Opposites Really Do Attract

December 18, 2017

 

Physicists will tell you that opposites attract.  But in our current peculiar reality, we are forced to question even the most seemingly obvious "facts" and rules.

 

In an earlier era, the coexistence of varying opinions and ideologies was recognized as a benefit in the creation of a system of checks and balances that would forestall the leaning of authority too far in one direction or the other.  For centuries in America, opposing forces have been attracted to a mutual table to craft a structure that would best serve the whole. 

 

Opposites these days, however,  seem to be doing very little attracting and far more polarizing and repulsing.  It is both refreshing and reassuring in such a moment to find an instance of collaboration and conciliation between strong proponents of differing outlooks. 

 

A recent TED talk entitled "Free Yourself From Your Filter Bubbles" is just such an instance.  Joan Blades, one of the founders of MoveOn.org, and John Gables, a former staff member of the administrations of both George Bush and Mitch McConnell, join together in this powerful talk to urge us to form relationships and engage in dialogue with those on opposite sides of the ideological aisle. 

 

Both speakers have strong bona fides in the movement for transpartisan cooperation.  In spite of her strong progressive politics, Blades lobbied for net neutrality with members of the Christian Coalition.  More recently, she founded LivingRoomConversations.org, an organization that facilitates dialogue events in private homes across the country between members of opposing parties.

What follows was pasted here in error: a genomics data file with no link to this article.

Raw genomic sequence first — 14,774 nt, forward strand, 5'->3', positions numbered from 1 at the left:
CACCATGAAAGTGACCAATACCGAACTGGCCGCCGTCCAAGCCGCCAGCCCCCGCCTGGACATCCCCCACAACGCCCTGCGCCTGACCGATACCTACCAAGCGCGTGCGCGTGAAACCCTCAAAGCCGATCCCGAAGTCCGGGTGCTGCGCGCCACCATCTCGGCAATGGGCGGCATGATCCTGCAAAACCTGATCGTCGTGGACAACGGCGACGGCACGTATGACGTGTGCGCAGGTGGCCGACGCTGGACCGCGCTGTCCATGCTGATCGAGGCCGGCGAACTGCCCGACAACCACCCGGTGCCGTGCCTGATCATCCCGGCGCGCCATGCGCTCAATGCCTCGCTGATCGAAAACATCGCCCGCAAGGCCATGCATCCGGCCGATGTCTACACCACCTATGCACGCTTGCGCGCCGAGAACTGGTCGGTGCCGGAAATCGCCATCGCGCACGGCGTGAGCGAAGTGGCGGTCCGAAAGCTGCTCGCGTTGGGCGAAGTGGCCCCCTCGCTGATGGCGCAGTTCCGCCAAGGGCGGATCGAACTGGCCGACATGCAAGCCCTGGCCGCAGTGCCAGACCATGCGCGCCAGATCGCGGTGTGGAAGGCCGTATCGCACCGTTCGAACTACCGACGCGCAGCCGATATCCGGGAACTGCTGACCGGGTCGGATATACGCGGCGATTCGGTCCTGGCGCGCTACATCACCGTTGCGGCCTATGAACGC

Gable is the founder of Allsides.com, a news outlet that curates stories on various sides of every issue, allowing readers to explore subjects from liberal, centrist, and conservative perspectives simultaneously.  Subsequent to his career in Republican politics, Gable entered the tech field and was dismayed to find that our ever-growing access to information was not granting us greater objectivity, but was rather subjecting us to "filter bubbles" that were instead limiting our exposure and augmenting our divides.  He developed AllSides.com to counter that trend.

 

Together, Blades and Gable have developed programs for schools and colleges to promote and facilitate conversation across the divide.  In spite of the current trends toward polarization and divisive discourse, they provide a framework for reconciliation, and hope for a future of renewed civility and common good.

 

Watch "Free Yourself From Your Filter Bubbles" by clicking the image above or clicking here

 

 

 

 

 

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